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|455 by topic|
|Ab urbe condita||1208|
|Balinese saka calendar||376–377|
|Chinese calendar||甲午年 (Wood Horse)|
3151 or 3091
— to —
乙未年 (Wood Goat)
3152 or 3092
|- Vikram Samvat||511–512|
|- Shaka Samvat||376–377|
|- Kali Yuga||3555–3556|
|Iranian calendar||167 BP – 166 BP|
|Islamic calendar||172 BH – 171 BH|
|Minguo calendar||1457 before ROC|
|Seleucid era||766/767 AG|
|Thai solar calendar||997–998|
581 or 200 or −572
— to —
582 or 201 or −571
Year 455 (CDLV) was a common year starting on Saturday (link will display the full calendar) of the Julian calendar. At the time, it was known as the Year of the Consulship of Valentinianus and Anthemius (or, less frequently, year 1208 Ab urbe condita). The denomination 455 for this year has been used since the early medieval period, when the Anno Domini calendar era became the prevalent method in Europe for naming years.
- March 16 – Emperor Valentinian III, age 35, is assassinated by two Hunnic retainers of the late Flavius Aetius, while training with the bow on the Campus Martius (Rome), ending the Theodosian dynasty. His primicerius sacri cubiculi, Heraclius, is also murdered.
- March 17 – Petronius Maximus, former domesticus ("elite bodyguard") of Aetius, becomes (with support of the Roman Senate) emperor of the Western Roman Empire. He secures the throne by bribing officials of the imperial palace. Maximus consolidates his power by a forced marriage with Licinia Eudoxia, widow of Valentinian III.
- Maximus appoints Avitus, most trusted general, to the rank of magister militum and sends him on an embassy to Toulouse, to gain the support of the Visigoths. He elevates his son Palladius to Caesar and has him marry Eudocia, eldest daughter of Valentinian III.
- May 31 – Maximus is stoned to death by an angry mob while fleeing Rome. A widespread panic occurs when many citizens hear the news that the Vandals are plundering the Italian mainland.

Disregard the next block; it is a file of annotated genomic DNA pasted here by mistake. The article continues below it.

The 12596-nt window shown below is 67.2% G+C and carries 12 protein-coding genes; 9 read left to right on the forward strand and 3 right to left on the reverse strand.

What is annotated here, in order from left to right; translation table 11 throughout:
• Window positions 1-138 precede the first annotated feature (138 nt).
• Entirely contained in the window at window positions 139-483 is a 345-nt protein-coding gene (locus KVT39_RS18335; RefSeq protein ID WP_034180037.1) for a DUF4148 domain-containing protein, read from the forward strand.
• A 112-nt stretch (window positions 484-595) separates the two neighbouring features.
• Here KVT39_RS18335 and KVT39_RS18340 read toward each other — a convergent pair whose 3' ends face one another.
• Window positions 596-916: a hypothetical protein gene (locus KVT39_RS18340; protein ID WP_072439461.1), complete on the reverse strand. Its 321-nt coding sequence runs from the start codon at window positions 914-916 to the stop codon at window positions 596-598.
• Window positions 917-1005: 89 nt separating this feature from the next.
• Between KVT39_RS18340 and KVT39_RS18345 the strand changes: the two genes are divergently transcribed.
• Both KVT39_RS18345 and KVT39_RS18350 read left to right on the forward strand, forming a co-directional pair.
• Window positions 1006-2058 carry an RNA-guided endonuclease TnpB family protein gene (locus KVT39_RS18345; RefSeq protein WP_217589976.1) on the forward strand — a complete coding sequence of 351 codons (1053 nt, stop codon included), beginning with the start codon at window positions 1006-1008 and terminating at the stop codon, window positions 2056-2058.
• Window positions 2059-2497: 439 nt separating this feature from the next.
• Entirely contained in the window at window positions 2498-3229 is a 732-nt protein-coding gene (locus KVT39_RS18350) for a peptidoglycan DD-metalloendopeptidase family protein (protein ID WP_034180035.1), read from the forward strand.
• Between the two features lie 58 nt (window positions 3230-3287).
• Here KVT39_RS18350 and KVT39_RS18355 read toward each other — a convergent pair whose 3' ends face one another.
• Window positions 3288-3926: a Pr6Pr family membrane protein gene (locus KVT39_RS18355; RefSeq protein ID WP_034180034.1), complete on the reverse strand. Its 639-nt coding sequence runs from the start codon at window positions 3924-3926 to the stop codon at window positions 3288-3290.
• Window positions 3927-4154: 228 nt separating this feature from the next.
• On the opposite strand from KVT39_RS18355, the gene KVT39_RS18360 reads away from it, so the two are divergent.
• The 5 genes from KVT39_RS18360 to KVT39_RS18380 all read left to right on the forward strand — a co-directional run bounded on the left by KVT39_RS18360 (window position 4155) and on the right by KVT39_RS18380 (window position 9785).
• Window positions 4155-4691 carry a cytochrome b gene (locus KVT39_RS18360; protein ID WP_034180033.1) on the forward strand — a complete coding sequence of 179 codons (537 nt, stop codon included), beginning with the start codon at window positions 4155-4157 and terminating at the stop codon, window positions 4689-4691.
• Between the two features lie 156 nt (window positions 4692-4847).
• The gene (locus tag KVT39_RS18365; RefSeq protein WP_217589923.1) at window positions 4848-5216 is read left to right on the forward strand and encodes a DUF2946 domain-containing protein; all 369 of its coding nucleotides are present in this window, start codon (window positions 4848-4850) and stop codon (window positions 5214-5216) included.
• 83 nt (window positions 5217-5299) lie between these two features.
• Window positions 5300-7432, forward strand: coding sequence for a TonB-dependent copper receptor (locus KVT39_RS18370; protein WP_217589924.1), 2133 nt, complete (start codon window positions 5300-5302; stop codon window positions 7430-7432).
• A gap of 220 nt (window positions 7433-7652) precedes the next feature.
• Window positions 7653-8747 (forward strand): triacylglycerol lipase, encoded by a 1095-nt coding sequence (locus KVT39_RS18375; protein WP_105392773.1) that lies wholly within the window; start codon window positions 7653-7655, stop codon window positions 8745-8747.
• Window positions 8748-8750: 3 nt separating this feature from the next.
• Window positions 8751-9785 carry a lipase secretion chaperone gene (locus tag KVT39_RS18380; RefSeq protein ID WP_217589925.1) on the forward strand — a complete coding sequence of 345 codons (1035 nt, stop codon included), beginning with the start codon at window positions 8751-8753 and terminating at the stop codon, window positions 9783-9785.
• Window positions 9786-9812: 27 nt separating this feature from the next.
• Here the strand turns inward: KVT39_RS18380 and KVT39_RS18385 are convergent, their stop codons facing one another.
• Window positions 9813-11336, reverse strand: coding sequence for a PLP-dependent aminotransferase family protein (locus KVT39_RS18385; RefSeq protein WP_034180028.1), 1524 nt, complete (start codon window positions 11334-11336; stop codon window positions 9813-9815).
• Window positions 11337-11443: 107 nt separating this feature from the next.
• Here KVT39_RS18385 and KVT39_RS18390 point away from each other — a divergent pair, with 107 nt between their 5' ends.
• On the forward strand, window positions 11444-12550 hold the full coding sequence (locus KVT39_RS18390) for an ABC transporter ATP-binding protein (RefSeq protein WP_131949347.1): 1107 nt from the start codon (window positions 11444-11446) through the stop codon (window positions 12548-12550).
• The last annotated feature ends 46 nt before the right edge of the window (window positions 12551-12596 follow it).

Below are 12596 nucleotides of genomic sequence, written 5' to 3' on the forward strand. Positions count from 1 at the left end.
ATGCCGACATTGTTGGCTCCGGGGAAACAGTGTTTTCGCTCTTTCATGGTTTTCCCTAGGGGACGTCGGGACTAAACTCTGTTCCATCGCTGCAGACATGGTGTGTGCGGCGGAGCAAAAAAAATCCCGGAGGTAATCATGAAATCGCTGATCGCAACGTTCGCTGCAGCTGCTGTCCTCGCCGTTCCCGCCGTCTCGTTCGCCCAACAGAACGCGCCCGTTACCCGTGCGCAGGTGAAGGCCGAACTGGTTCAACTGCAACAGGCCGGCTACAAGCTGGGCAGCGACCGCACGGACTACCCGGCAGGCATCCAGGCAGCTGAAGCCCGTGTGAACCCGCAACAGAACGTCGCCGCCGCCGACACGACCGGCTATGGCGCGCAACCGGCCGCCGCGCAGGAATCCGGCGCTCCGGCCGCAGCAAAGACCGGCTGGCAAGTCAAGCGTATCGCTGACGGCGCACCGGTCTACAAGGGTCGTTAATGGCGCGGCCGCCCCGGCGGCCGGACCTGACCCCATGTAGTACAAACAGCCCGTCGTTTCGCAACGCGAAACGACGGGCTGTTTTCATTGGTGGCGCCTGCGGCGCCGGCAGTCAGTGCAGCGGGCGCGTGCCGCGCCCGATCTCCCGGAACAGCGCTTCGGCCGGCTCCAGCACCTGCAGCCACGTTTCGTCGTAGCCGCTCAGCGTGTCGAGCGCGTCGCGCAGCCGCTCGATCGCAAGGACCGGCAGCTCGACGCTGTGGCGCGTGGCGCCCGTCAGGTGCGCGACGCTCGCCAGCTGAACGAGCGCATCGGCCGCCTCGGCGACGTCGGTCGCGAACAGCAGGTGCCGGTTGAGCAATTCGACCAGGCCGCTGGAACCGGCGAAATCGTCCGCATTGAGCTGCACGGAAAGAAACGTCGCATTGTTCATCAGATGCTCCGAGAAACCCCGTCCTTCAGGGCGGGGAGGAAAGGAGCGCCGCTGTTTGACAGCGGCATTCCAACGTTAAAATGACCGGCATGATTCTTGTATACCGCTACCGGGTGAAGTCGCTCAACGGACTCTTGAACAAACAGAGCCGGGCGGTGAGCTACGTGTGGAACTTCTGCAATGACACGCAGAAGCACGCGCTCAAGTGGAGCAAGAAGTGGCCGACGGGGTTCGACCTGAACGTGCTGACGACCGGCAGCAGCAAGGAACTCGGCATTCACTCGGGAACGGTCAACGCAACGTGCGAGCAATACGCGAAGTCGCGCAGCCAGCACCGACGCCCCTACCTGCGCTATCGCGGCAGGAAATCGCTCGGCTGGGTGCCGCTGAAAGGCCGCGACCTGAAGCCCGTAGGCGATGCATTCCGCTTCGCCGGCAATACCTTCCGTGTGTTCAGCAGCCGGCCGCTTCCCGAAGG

- June 2 – Sack of Rome: King Genseric leads the Vandals into Rome, after he has promised Pope Leo I not to burn and plunder the city. Genseric sacks the city for a period of two weeks. Eudoxia and her daughters, Eudocia and Placidia, are taken hostage. The loot is sent to the harbour of Ostia and loaded into ships, from whence the Vandals depart and return to Carthage.
- July 9 – Avitus is proclaimed Roman emperor at Toulouse, and later recognised by the Gallic chiefs in Viernum (near Arles).
- September 21 – Avitus enters Rome with a Gallic army. He restores the imperial authority in Noricum (modern Austria) and leaves a Gothic force under Remistus, Visigoth general (magister militum), at Ravenna.
- The Ostrogoths conquer Pannonia and Dalmatia.
- Battle of Aylesford: Prince Vortimer rebels against the pro-Anglo-Saxon policies of his father, Vortigern. He is defeated in the battle at Aylesford (Kent). Hengist and his son Oisc become kings of Kent. Horsa and Catigern, brother of Vortimer, are killed. The Britons withdraw to London (according to the Anglo-Saxon Chronicle).
- Skandagupta succeeds Kumaragupta I as ruler of the Gupta Empire (India). During his reign he crushes the Hun invasion; however, the expense of the wars drains the empire's resources and contributes to its decline.
- Gaero becomes king of the Korean kingdom of Baekje.
- Barter economy replaces organized trade as Romans and other citizens desert their towns for the countryside, where they will be less vulnerable against barbarian raids (approximate date).
- The city of Vindobona (Vienna) is struck by an epidemic that spreads through the Roman provinces. The disease is probably streptococcus or a form of scarlet fever with streptococcus pneumoniae (approximate date).
- March 16
- May 31 – Petronius Maximus, emperor of the Western Roman Empire
- Biyu of Baekje, king of Baekje
- Catigern, prince and son of Vortigern (approximate date)
- Horsa, leader of the Anglo-Saxons (approximate date)
- Kumaragupta I, ruler of the Gupta Empire (India)
- Niall Noigiallach, High King of Ireland (approximate date)
- Palladius, son of Petronius Maximus (approximate date)
- Prosper of Aquitaine, disciple and Christian writer (approximate date)
- "List of Rulers of Korea". www.metmuseum.org. Retrieved April 20, 2019.